Although all of the events on the Sunday were marked as “smart casual” dress code, most people wore suits. I opted for open shirt and dark trousers, leaving the suit for Monday. Even then, I was warm enough!
Chairs and tables at which to sit were at a premium. Old hands, with multiple delegates per firm (not observers then, who are restricted to one observer per firm) left one member to guard the table while others went to look for the next meeting candidates. I didn’t, but generally found those I was meeting had, so it all worked out well in the end, and we always managed to find somewhere decent to chat.
Then at 5pm it was time to be off to the “New Participants Welcome”. I thought this would be some kind of lecture. But actually it was a party, with minimal speeches at the beginning, and lots of food (which although it looked lovely was not so appealing so soon after lunch). Everyone was very keen to meet new people and very friendly.
No sooner than that was over then it was time for the main opening ceremony. Some spectacular Thai drumming opened it, of which I was unfortunately unable to get a good photo. Then the obligatory speeches. Francis Gurry, Director of WIPO, who was unable to attend in person, gave speech by video link.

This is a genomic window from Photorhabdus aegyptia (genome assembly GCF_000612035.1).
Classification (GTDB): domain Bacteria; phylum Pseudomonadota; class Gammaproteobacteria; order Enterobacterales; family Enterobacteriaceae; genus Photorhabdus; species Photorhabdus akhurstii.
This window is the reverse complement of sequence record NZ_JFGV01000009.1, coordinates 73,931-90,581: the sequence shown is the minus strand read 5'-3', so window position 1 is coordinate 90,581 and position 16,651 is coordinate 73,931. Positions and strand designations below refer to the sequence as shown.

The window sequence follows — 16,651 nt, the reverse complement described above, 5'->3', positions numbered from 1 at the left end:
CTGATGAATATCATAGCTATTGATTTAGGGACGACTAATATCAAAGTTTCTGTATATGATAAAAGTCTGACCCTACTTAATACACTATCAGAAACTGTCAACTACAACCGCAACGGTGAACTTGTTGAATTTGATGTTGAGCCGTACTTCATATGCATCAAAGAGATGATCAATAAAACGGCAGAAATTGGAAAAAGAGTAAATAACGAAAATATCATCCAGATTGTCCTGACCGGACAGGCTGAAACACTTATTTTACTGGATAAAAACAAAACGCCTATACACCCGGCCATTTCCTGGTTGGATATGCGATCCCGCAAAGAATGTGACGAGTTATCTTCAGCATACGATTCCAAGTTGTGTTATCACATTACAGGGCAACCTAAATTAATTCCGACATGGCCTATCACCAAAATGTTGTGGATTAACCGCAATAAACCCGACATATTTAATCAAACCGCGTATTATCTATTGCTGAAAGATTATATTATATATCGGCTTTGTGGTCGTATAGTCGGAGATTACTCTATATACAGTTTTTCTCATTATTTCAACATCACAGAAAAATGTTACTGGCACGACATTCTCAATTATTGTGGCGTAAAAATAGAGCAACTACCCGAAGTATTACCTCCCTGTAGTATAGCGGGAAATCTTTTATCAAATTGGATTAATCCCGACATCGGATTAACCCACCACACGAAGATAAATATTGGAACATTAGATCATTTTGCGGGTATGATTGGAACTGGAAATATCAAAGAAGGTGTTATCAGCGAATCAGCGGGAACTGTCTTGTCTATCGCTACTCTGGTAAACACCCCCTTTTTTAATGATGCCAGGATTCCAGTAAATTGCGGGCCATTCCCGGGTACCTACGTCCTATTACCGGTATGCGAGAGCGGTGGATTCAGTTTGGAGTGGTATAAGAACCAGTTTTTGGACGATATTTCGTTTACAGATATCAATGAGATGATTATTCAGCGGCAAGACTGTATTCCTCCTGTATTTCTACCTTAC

Then immediately on to the Welcome Reception. This was a vast affair – I understand there were about 2000 participants, and it certainly felt like it. Food was laid out in huge arrays around the hotel grounds. Thai dancers stood in gently moving tableaux. But it was outside, so no air conditioning, so even in shirt without jacket or tie I was sweltering (as, it has to be said, most of the North European participants seemed to be). There were period performances – more Thai dancing, fire dancing, all going on intermingled with the crowds, culminating in a farewell performance at the end. In among this, people managed to continue to eat, meet, polish off the vast amount of food, and not fall into the pool. (I did get some snaps of the dancing, which I will download and post later).
Although the Hospitality Suite was open, and the inimitable APAA band was getting ready to perform, I decided to call it a night. Too jetlagged even to finish this blog post (which I am posting the next morning), I took the coach back to my hotel and fell into bed.
October 27, 2012 by IPAlchemist
Just a holding post today.
Uneventful trip – BA to Bangkok and then Thai Airways for Chiang Mai. All passed without a hitch.
Have run into patent attorneys already – shout out to David Musker who I saw on the plane that I came on to Chiang Mai, so I hope we might get some designs discussions going on, what with the tablet wars being so topical.
I saw two dear Japanese patent attorney acquaintances, one from a long time ago and one from more recently, also on the same flight as me to Chiang Mai, who I shall not be so indelicate as to name here. But from the conversations going on in the departure gate, there were many many of us on that flight.
So tonight is just about getting myself settled in and ready for tomorrow when the real fun begins.
Clothes – ready; business cards – ready; schedule – ready; smartphone (for tweeting) – ready. So I am all set.
Watch out for tweets and a blog again tomorrow.